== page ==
On Rodeo Drive, Persian Jews are trying their hands at politics
LOS ANGELES (JTA) – Iranian Jews, who for centuries were denied full political participation in their native country, are making up for it in Beverly Hills.
Three of the six candidates to fill the two vacant spots on the affluent area’s City Council in a March 6 election are of IranianJewish heritage.
Their candidacies are part of an increased political involvement in recent years by Southern California’s nearly 30,000 Iranian Jews.
Not only are they running for public office, they’re holding fundraisers and campaigning for local, state and national candidates.
“This community truly appreciates the freedoms granted to it by the United States and it sincerely wishes to pay back for what it has received,” said Sam Kermanian, secretary general of the L.A.-based Iranian American Jewish Federation. “I have no doubt that in this area, too, members of our community will prove to be worthy citizens who can contribute to their environment in the most positive way.”
Beverly Hills, where an estimated 20 percent to 25 percent of residents are Iranian – predominately Jewish – has been the breeding ground for the increased political activity.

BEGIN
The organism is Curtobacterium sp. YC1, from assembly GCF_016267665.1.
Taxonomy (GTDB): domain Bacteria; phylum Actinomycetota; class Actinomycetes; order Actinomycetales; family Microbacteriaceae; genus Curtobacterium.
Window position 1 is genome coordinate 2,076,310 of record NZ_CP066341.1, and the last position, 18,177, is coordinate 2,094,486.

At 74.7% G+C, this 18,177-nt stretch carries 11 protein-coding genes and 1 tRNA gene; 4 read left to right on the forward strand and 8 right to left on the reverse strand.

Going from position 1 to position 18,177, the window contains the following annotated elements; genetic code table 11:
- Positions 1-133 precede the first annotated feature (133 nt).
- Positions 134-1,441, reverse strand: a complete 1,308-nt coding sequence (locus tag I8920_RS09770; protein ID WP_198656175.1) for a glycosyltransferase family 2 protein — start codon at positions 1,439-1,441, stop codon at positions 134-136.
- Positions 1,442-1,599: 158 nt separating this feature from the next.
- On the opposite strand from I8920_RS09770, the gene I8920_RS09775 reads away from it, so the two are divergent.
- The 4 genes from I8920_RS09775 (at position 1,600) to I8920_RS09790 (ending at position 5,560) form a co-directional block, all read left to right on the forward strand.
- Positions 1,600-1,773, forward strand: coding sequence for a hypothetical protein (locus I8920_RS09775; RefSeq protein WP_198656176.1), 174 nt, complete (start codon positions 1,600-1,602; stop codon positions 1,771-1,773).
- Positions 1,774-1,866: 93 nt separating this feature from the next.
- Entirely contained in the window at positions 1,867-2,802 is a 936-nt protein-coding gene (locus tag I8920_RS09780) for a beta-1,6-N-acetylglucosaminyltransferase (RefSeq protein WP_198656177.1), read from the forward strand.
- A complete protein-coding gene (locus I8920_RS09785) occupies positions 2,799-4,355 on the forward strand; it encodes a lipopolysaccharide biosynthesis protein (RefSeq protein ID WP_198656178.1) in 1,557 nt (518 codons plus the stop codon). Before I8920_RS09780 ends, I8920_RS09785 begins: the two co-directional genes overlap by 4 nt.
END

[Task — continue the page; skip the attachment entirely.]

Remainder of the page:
Public officials are noticing the increased interest, stopping in Persian synagogues and elsewhere in Iranian enclaves to speak about Iran and Israel, among other subjects.
While large Persian communities such as those in Long Island’s Great Neck campaign for candidates and advocate for causes like Israel, community members are not running for office.
The three Iranian Jewish City Council candidates in Beverly Hills – incumbent Vice Mayor Jimmy Delshad, attorney Maggie Soleimani and business consultant Shahram Melamed – have been jockeying since last summer to win voters.
Delshad is perhaps the best known after being elected in 2003, becoming what is believed to be the first Iranian Jew elected to public office in the United States. Four years after his successful grassroots campaign among Iranian Jews, Delshad again is looking to energize the community’s support.
“Persians Jews have come from Iran, where they’re been very uncomfortable about voting because they thought somebody knows who they’ll vote for or they were told who to vote for. Therefore they were hesitant to get involved,” Delshad said. “I’ll tell them that nobody will ever know who you voted for, so vote your conscience.”